In March this year, I joined a team of six RMS employees and three clients travelling to Manila in the Philippines on the annual RMS Impact Trek, as part of an ongoing partnership with Build Change. RMS and Build Change share the aim of increasing resiliency and reducing the impact of disasters, especially in the communities that are most vulnerable to their effects. The Philippines is one of the most disaster-prone countries in the world; its position on both the Pacific Ring of Fire and within the western North Pacific tropical cyclone basin means the country is at risk from both earthquakes and typhoons.
Previous Impact Treks had taken participants to Haiti and Nepal – countries which were at the time recovering from the impacts of catastrophic earthquakes. This year was different, in that Manila has not experienced a recent disaster, and the Trek focused on pre-disaster measures that can be taken to increase resiliency and prepare for the next big event when it inevitably occurs.
Similarities Between Manila and Haiti
At 4.53 p.m. local time on Tuesday, January 12, 2010, the city of Port-Au-Prince, the capital of Haiti in the Caribbean, was struck by a devastating magnitude Mw7.0 earthquake. In a country where the death toll from earthquakes in the preceding century totalled just ten, an estimated 160,000 people lost their lives in that one afternoon. Government figures suggest that 250,000 homes and 30,000 commercial buildings collapsed or suffered severe damage, and other infrastructure across the city was also destroyed. The total economic cost of the disaster was estimated at the time to be between US$7.8 and US$8.5 billion, which could rise to US$13.9 billion over time.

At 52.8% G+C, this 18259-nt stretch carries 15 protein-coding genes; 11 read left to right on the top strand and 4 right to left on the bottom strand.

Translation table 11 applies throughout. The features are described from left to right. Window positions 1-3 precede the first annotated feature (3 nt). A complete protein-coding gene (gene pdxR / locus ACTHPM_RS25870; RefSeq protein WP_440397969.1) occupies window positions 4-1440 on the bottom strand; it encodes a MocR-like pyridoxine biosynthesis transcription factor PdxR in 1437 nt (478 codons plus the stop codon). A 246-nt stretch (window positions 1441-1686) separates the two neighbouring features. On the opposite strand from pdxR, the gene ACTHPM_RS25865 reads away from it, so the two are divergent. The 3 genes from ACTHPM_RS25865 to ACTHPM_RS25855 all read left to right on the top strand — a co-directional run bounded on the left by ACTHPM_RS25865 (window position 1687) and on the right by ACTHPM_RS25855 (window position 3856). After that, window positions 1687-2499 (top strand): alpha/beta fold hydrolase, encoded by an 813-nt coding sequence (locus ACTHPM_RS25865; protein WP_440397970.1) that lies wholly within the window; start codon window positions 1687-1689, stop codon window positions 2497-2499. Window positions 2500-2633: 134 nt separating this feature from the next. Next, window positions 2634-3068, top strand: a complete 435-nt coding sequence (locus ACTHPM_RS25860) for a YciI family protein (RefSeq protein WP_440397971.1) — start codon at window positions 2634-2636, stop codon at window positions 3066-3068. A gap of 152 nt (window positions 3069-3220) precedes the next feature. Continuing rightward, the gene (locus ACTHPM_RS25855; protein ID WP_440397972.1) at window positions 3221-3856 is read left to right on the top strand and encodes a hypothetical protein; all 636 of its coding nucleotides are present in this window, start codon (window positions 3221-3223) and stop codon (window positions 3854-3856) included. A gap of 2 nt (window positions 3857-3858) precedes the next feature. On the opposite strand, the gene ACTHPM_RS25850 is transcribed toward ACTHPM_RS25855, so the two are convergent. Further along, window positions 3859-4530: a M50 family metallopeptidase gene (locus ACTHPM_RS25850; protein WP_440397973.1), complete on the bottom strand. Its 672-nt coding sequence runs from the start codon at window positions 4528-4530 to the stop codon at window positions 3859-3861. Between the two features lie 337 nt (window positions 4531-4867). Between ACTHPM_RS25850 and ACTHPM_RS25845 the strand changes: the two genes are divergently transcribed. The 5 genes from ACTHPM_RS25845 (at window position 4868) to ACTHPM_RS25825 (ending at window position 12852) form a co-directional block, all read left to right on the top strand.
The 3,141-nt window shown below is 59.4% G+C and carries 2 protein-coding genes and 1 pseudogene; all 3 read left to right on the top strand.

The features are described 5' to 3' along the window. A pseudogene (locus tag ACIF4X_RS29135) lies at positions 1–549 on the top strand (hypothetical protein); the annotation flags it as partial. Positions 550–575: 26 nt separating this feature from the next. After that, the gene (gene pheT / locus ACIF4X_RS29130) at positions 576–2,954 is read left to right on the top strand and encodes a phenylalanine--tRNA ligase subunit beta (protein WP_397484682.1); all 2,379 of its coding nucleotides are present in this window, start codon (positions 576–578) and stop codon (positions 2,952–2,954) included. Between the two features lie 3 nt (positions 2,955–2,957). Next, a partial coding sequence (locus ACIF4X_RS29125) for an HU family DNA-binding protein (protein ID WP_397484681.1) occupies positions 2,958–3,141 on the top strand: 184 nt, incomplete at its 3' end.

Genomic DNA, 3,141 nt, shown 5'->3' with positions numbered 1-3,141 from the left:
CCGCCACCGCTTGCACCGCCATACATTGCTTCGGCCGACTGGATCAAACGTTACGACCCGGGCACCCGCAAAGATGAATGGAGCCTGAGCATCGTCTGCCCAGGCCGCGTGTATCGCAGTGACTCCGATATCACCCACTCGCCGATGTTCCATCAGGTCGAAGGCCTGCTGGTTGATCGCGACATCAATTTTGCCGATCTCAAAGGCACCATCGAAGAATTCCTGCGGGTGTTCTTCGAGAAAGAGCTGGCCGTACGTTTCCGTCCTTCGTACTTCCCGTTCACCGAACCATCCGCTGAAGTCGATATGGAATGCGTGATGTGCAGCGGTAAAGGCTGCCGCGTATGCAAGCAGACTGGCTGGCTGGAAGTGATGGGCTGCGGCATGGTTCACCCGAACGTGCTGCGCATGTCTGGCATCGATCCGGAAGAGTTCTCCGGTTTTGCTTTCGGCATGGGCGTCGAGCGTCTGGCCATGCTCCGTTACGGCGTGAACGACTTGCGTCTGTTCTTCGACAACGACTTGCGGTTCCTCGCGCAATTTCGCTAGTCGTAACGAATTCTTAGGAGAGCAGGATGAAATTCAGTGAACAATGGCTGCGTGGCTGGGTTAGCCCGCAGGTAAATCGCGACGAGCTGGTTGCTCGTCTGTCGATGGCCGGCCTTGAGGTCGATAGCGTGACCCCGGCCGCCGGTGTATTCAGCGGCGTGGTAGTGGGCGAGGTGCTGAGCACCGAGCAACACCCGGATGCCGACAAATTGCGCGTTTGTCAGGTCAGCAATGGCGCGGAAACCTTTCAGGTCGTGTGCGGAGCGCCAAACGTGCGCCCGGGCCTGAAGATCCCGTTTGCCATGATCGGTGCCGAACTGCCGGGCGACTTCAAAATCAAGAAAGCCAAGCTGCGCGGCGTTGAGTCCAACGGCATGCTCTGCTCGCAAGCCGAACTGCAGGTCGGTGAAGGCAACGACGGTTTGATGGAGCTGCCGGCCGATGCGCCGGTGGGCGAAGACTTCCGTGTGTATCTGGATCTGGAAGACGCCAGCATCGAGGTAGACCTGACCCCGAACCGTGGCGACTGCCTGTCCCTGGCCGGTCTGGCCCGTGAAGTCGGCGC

Kate Landry, the Philippines Country Director for Build Change, has been working in the country for five years and had previously worked in Haiti, both before and after the 2010 earthquake. During our visit to the Philippines, she commented on the many similarities between the community of Pembo, Manila, and the communities of Port-au-Prince in Haiti which had been worst affected by the 2010 earthquake. Pembo (pop. ~44,000) is one of the poorest communities in Manila, and the stark contrast between this area and the nearby Bonifacio Global City (BGC), which has undergone massive urban redevelopment, is strikingly evident.
My first impressions upon entering Pembo were one of a busy and vibrant community, with numerous little shops and market stalls lining the narrow winding streets as taxi-trikes buzz past in all directions. The buildings here seem to be constructed in a somewhat disorderly fashion, but it is on closer inspection that the true vulnerability of this community becomes apparent. Many residences here have incomplete structural columns or are missing them altogether. Walls constructed from heavy masonry blocks are not properly cemented together or confined by horizontal beams. There are often no connections between homes and their foundations. Openings such as windows and doors are large and irregularly spaced, reducing the structural stability of the walls. In the event of even a mid-strength earthquake, this community would likely suffer heavy damage.